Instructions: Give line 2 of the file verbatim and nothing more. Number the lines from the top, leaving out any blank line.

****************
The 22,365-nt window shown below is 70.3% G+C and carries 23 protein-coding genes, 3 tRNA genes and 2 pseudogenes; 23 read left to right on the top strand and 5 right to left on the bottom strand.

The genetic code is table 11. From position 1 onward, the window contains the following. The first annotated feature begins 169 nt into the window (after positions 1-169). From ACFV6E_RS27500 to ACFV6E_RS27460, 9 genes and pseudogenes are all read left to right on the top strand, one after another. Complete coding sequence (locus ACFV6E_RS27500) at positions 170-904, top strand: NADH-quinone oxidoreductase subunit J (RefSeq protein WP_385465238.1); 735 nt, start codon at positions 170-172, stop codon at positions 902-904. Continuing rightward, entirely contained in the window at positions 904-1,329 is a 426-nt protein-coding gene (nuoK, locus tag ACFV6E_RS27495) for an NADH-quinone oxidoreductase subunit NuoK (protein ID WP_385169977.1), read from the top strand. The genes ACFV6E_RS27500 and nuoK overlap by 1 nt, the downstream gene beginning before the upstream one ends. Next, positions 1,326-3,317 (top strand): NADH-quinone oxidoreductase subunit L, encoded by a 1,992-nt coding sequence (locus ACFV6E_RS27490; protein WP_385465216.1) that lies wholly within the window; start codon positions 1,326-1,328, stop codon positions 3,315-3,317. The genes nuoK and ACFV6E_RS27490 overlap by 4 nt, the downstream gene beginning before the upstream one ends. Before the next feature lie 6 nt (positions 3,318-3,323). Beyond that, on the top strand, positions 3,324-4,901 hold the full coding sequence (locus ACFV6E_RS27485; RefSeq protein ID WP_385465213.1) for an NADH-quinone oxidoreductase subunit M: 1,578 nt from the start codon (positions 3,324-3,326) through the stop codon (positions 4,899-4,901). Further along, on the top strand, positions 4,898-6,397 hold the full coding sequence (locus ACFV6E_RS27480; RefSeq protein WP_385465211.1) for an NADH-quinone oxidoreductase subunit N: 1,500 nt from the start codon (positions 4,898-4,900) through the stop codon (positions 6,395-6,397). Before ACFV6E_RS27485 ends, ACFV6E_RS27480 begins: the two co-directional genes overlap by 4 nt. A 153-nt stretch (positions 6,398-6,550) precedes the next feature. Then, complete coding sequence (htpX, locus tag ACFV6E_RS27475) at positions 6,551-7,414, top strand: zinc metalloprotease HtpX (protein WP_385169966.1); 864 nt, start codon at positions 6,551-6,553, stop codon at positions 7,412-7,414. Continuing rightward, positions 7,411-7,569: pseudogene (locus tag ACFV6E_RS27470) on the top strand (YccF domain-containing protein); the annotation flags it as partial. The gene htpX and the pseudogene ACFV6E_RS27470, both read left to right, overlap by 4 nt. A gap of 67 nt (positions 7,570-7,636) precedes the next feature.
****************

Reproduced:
The genetic code is table 11. From position 1 onward, the window contains the following. The first annotated feature begins 169 nt into the window (after positions 1-169). From ACFV6E_RS27500 to ACFV6E_RS27460, 9 genes and pseudogenes are all read left to right on the top strand, one after another. Complete coding sequence (locus ACFV6E_RS27500) at positions 170-904, top strand: NADH-quinone oxidoreductase subunit J (RefSeq protein WP_385465238.1); 735 nt, start codon at positions 170-172, stop codon at positions 902-904. Continuing rightward, entirely contained in the window at positions 904-1,329 is a 426-nt protein-coding gene (nuoK, locus tag ACFV6E_RS27495) for an NADH-quinone oxidoreductase subunit NuoK (protein ID WP_385169977.1), read from the top strand. The genes ACFV6E_RS27500 and nuoK overlap by 1 nt, the downstream gene beginning before the upstream one ends. Next, positions 1,326-3,317 (top strand): NADH-quinone oxidoreductase subunit L, encoded by a 1,992-nt coding sequence (locus ACFV6E_RS27490; protein WP_385465216.1) that lies wholly within the window; start codon positions 1,326-1,328, stop codon positions 3,315-3,317. The genes nuoK and ACFV6E_RS27490 overlap by 4 nt, the downstream gene beginning before the upstream one ends. Before the next feature lie 6 nt (positions 3,318-3,323). Beyond that, on the top strand, positions 3,324-4,901 hold the full coding sequence (locus ACFV6E_RS27485; RefSeq protein ID WP_385465213.1) for an NADH-quinone oxidoreductase subunit M: 1,578 nt from the start codon (positions 3,324-3,326) through the stop codon (positions 4,899-4,901). Further along, on the top strand, positions 4,898-6,397 hold the full coding sequence (locus ACFV6E_RS27480; RefSeq protein WP_385465211.1) for an NADH-quinone oxidoreductase subunit N: 1,500 nt from the start codon (positions 4,898-4,900) through the stop codon (positions 6,395-6,397). Before ACFV6E_RS27485 ends, ACFV6E_RS27480 begins: the two co-directional genes overlap by 4 nt. A 153-nt stretch (positions 6,398-6,550) precedes the next feature. Then, complete coding sequence (htpX, locus tag ACFV6E_RS27475) at positions 6,551-7,414, top strand: zinc metalloprotease HtpX (protein WP_385169966.1); 864 nt, start codon at positions 6,551-6,553, stop codon at positions 7,412-7,414. Continuing rightward, positions 7,411-7,569: pseudogene (locus tag ACFV6E_RS27470) on the top strand (YccF domain-containing protein); the annotation flags it as partial. The gene htpX and the pseudogene ACFV6E_RS27470, both read left to right, overlap by 4 nt. A gap of 67 nt (positions 7,570-7,636) precedes the next feature.